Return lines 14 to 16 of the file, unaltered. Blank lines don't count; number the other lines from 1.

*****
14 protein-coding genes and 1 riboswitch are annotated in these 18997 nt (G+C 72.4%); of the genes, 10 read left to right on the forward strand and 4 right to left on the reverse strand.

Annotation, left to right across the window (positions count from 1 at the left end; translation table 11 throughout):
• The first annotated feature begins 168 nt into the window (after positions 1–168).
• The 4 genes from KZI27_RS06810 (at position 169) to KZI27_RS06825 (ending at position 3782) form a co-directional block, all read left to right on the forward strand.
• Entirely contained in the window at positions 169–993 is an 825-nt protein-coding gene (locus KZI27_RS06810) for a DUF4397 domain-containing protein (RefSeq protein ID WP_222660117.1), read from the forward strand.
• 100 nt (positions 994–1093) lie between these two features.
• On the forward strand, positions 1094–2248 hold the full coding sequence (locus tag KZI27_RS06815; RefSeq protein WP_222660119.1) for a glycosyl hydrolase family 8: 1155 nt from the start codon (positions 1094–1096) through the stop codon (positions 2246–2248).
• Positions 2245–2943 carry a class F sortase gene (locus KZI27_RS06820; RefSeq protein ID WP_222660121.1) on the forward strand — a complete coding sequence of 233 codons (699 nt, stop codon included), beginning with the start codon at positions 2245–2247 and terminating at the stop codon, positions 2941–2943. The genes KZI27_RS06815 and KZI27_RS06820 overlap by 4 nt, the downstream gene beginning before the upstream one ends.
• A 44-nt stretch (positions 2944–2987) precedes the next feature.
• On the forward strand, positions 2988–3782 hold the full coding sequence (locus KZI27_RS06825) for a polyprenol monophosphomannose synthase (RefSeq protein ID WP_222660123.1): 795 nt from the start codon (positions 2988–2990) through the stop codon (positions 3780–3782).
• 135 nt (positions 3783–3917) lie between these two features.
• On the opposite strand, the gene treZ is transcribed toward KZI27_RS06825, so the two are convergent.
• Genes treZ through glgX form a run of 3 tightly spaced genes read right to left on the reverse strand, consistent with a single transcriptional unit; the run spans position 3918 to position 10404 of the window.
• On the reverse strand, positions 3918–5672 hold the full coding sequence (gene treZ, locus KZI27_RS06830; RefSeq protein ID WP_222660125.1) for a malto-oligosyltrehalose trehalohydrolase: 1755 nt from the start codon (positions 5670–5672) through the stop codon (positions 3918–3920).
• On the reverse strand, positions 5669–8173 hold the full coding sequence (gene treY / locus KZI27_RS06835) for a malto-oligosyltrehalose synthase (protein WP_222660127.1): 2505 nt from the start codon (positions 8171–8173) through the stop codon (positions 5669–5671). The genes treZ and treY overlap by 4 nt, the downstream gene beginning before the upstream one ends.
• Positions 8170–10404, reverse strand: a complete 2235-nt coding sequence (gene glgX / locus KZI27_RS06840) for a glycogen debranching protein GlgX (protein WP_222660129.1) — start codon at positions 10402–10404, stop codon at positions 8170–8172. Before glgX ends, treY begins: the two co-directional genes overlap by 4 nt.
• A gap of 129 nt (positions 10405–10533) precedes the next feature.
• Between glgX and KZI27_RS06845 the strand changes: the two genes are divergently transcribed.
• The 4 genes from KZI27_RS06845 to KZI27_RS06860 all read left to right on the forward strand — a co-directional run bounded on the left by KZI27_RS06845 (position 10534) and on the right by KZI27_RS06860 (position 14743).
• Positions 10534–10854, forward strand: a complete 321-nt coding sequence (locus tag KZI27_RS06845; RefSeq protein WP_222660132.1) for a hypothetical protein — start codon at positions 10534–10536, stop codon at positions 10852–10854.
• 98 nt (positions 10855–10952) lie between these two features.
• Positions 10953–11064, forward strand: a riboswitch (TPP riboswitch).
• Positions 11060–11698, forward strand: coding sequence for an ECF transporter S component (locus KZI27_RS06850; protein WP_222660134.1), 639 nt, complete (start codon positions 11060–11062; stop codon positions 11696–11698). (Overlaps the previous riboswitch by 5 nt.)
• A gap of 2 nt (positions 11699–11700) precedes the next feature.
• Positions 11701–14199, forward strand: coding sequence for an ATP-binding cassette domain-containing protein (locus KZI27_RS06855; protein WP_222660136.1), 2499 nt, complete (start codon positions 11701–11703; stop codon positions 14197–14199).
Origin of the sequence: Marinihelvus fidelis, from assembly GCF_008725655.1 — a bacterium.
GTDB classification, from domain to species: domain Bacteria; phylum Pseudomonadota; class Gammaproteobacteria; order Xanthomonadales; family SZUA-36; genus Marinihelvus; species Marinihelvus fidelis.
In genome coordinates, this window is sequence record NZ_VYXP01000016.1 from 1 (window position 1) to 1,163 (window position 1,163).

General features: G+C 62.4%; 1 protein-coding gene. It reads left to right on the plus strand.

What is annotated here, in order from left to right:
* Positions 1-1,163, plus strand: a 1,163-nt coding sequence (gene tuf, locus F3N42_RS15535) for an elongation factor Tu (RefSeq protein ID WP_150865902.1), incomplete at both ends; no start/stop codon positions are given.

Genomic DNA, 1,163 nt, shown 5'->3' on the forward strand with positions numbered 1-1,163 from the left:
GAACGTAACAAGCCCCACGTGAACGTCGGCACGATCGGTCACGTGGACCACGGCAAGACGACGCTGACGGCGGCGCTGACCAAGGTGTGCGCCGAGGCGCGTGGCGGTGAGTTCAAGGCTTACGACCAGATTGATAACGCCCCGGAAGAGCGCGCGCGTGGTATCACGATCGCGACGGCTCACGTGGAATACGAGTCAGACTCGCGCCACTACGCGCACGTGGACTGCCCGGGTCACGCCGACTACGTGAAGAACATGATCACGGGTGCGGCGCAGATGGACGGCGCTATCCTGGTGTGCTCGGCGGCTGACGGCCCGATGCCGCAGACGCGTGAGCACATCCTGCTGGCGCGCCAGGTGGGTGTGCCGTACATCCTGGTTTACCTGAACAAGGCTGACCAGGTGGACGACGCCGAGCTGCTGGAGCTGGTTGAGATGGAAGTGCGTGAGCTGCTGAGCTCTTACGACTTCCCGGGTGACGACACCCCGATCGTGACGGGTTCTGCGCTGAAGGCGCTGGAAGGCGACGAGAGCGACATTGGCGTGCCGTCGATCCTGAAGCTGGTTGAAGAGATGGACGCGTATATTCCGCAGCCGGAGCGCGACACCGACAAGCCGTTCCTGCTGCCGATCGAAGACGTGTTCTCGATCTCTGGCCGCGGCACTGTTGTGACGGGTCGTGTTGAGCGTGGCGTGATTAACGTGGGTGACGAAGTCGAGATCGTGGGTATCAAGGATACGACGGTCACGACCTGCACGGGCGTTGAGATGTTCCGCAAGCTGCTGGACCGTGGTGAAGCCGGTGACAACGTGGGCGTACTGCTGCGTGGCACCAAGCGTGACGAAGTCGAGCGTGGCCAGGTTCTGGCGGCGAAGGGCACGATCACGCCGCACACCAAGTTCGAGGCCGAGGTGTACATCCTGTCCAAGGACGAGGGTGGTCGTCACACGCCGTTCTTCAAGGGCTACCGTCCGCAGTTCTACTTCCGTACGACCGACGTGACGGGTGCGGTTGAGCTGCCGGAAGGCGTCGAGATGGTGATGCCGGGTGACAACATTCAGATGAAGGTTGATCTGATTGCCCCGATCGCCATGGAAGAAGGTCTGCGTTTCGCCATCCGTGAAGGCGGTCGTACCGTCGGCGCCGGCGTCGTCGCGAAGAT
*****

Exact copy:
• On the reverse strand, positions 3918–5672 hold the full coding sequence (gene treZ, locus KZI27_RS06830; RefSeq protein ID WP_222660125.1) for a malto-oligosyltrehalose trehalohydrolase: 1755 nt from the start codon (positions 5670–5672) through the stop codon (positions 3918–3920).
• On the reverse strand, positions 5669–8173 hold the full coding sequence (gene treY / locus KZI27_RS06835) for a malto-oligosyltrehalose synthase (protein WP_222660127.1): 2505 nt from the start codon (positions 8171–8173) through the stop codon (positions 5669–5671). The genes treZ and treY overlap by 4 nt, the downstream gene beginning before the upstream one ends.
• Positions 8170–10404, reverse strand: a complete 2235-nt coding sequence (gene glgX / locus KZI27_RS06840) for a glycogen debranching protein GlgX (protein WP_222660129.1) — start codon at positions 10402–10404, stop codon at positions 8170–8172. Before glgX ends, treY begins: the two co-directional genes overlap by 4 nt.